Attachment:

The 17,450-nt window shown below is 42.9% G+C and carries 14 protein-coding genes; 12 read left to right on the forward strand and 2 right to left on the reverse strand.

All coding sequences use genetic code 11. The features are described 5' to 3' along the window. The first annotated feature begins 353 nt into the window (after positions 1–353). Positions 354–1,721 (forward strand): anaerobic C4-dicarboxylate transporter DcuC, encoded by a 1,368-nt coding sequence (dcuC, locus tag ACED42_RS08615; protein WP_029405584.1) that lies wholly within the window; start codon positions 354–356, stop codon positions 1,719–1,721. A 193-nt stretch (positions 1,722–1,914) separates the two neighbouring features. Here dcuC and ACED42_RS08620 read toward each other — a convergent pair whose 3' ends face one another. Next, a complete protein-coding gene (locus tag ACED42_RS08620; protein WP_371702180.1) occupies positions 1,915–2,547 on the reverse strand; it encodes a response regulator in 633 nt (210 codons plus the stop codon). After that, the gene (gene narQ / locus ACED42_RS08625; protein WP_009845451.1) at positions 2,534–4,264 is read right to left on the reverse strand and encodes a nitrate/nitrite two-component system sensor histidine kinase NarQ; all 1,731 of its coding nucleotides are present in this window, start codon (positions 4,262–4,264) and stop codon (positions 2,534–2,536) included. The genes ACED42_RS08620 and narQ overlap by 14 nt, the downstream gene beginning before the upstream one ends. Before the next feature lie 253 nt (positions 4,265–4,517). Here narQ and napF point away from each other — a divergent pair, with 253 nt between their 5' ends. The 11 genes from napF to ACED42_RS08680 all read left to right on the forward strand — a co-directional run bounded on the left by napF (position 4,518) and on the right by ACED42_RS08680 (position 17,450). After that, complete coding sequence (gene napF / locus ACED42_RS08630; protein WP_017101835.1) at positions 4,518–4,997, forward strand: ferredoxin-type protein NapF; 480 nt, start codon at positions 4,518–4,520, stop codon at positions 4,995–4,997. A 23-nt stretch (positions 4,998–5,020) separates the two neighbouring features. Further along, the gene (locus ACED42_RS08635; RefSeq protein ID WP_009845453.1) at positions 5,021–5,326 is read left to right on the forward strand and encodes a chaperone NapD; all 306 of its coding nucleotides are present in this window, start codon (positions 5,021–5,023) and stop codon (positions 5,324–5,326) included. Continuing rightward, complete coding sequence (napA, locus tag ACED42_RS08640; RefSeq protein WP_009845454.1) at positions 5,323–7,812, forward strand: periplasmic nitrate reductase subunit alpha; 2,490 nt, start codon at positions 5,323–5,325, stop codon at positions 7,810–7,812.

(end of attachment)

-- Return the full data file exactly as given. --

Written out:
The 17,450-nt window shown below is 42.9% G+C and carries 14 protein-coding genes; 12 read left to right on the forward strand and 2 right to left on the reverse strand.

All coding sequences use genetic code 11. The features are described 5' to 3' along the window. The first annotated feature begins 353 nt into the window (after positions 1–353). Positions 354–1,721 (forward strand): anaerobic C4-dicarboxylate transporter DcuC, encoded by a 1,368-nt coding sequence (dcuC, locus tag ACED42_RS08615; protein WP_029405584.1) that lies wholly within the window; start codon positions 354–356, stop codon positions 1,719–1,721. A 193-nt stretch (positions 1,722–1,914) separates the two neighbouring features. Here dcuC and ACED42_RS08620 read toward each other — a convergent pair whose 3' ends face one another. Next, a complete protein-coding gene (locus tag ACED42_RS08620; protein WP_371702180.1) occupies positions 1,915–2,547 on the reverse strand; it encodes a response regulator in 633 nt (210 codons plus the stop codon). After that, the gene (gene narQ / locus ACED42_RS08625; protein WP_009845451.1) at positions 2,534–4,264 is read right to left on the reverse strand and encodes a nitrate/nitrite two-component system sensor histidine kinase NarQ; all 1,731 of its coding nucleotides are present in this window, start codon (positions 4,262–4,264) and stop codon (positions 2,534–2,536) included. The genes ACED42_RS08620 and narQ overlap by 14 nt, the downstream gene beginning before the upstream one ends. Before the next feature lie 253 nt (positions 4,265–4,517). Here narQ and napF point away from each other — a divergent pair, with 253 nt between their 5' ends. The 11 genes from napF to ACED42_RS08680 all read left to right on the forward strand — a co-directional run bounded on the left by napF (position 4,518) and on the right by ACED42_RS08680 (position 17,450). After that, complete coding sequence (gene napF / locus ACED42_RS08630; protein WP_017101835.1) at positions 4,518–4,997, forward strand: ferredoxin-type protein NapF; 480 nt, start codon at positions 4,518–4,520, stop codon at positions 4,995–4,997. A 23-nt stretch (positions 4,998–5,020) separates the two neighbouring features. Further along, the gene (locus ACED42_RS08635; RefSeq protein ID WP_009845453.1) at positions 5,021–5,326 is read left to right on the forward strand and encodes a chaperone NapD; all 306 of its coding nucleotides are present in this window, start codon (positions 5,021–5,023) and stop codon (positions 5,324–5,326) included. Continuing rightward, complete coding sequence (napA, locus tag ACED42_RS08640; RefSeq protein WP_009845454.1) at positions 5,323–7,812, forward strand: periplasmic nitrate reductase subunit alpha; 2,490 nt, start codon at positions 5,323–5,325, stop codon at positions 7,810–7,812.